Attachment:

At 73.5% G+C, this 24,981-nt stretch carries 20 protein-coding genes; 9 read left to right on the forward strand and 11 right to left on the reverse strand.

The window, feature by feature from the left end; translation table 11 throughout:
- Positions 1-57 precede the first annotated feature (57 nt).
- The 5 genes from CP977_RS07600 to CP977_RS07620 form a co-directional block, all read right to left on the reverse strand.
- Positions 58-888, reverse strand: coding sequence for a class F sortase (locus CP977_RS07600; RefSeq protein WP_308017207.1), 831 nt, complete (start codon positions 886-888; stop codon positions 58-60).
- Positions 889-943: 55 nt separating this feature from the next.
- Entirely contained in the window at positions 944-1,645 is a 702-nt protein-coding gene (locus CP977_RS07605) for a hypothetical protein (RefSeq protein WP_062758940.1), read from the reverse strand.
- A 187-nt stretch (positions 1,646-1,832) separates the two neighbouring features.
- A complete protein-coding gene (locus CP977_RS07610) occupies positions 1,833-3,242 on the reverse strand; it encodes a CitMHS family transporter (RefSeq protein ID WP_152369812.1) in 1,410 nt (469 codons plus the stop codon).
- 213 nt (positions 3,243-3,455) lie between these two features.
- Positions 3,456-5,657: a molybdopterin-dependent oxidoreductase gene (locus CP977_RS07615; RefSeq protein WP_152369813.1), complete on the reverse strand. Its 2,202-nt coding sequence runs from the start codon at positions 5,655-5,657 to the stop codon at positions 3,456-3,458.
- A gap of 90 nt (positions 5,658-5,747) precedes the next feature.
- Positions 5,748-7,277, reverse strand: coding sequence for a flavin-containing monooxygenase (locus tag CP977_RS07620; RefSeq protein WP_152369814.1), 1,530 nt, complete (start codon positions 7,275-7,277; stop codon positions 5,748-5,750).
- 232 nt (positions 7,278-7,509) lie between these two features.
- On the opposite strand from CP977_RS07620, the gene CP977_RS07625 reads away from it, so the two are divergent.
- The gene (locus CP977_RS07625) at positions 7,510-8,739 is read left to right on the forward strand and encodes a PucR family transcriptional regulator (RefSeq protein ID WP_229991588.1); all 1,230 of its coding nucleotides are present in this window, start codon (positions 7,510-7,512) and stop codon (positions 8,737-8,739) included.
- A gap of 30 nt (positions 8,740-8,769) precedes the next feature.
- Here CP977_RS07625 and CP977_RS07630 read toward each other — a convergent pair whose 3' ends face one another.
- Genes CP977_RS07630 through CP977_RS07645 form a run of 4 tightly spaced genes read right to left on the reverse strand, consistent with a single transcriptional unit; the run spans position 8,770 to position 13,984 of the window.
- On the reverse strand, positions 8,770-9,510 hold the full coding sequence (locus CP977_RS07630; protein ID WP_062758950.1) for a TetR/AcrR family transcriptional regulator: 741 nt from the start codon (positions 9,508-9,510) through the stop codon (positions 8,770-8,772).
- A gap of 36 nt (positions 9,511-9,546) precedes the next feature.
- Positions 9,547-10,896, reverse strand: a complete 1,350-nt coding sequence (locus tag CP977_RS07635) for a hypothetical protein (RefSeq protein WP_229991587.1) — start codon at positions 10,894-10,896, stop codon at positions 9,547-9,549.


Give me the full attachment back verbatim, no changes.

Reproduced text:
At 73.5% G+C, this 24,981-nt stretch carries 20 protein-coding genes; 9 read left to right on the forward strand and 11 right to left on the reverse strand.

The window, feature by feature from the left end; translation table 11 throughout:
- Positions 1-57 precede the first annotated feature (57 nt).
- The 5 genes from CP977_RS07600 to CP977_RS07620 form a co-directional block, all read right to left on the reverse strand.
- Positions 58-888, reverse strand: coding sequence for a class F sortase (locus CP977_RS07600; RefSeq protein WP_308017207.1), 831 nt, complete (start codon positions 886-888; stop codon positions 58-60).
- Positions 889-943: 55 nt separating this feature from the next.
- Entirely contained in the window at positions 944-1,645 is a 702-nt protein-coding gene (locus CP977_RS07605) for a hypothetical protein (RefSeq protein WP_062758940.1), read from the reverse strand.
- A 187-nt stretch (positions 1,646-1,832) separates the two neighbouring features.
- A complete protein-coding gene (locus CP977_RS07610) occupies positions 1,833-3,242 on the reverse strand; it encodes a CitMHS family transporter (RefSeq protein ID WP_152369812.1) in 1,410 nt (469 codons plus the stop codon).
- 213 nt (positions 3,243-3,455) lie between these two features.
- Positions 3,456-5,657: a molybdopterin-dependent oxidoreductase gene (locus CP977_RS07615; RefSeq protein WP_152369813.1), complete on the reverse strand. Its 2,202-nt coding sequence runs from the start codon at positions 5,655-5,657 to the stop codon at positions 3,456-3,458.
- A gap of 90 nt (positions 5,658-5,747) precedes the next feature.
- Positions 5,748-7,277, reverse strand: coding sequence for a flavin-containing monooxygenase (locus tag CP977_RS07620; RefSeq protein WP_152369814.1), 1,530 nt, complete (start codon positions 7,275-7,277; stop codon positions 5,748-5,750).
- 232 nt (positions 7,278-7,509) lie between these two features.
- On the opposite strand from CP977_RS07620, the gene CP977_RS07625 reads away from it, so the two are divergent.
- The gene (locus CP977_RS07625) at positions 7,510-8,739 is read left to right on the forward strand and encodes a PucR family transcriptional regulator (RefSeq protein ID WP_229991588.1); all 1,230 of its coding nucleotides are present in this window, start codon (positions 7,510-7,512) and stop codon (positions 8,737-8,739) included.
- A gap of 30 nt (positions 8,740-8,769) precedes the next feature.
- Here CP977_RS07625 and CP977_RS07630 read toward each other — a convergent pair whose 3' ends face one another.
- Genes CP977_RS07630 through CP977_RS07645 form a run of 4 tightly spaced genes read right to left on the reverse strand, consistent with a single transcriptional unit; the run spans position 8,770 to position 13,984 of the window.
- On the reverse strand, positions 8,770-9,510 hold the full coding sequence (locus CP977_RS07630; protein ID WP_062758950.1) for a TetR/AcrR family transcriptional regulator: 741 nt from the start codon (positions 9,508-9,510) through the stop codon (positions 8,770-8,772).
- A gap of 36 nt (positions 9,511-9,546) precedes the next feature.
- Positions 9,547-10,896, reverse strand: a complete 1,350-nt coding sequence (locus tag CP977_RS07635) for a hypothetical protein (RefSeq protein WP_229991587.1) — start codon at positions 10,894-10,896, stop codon at positions 9,547-9,549.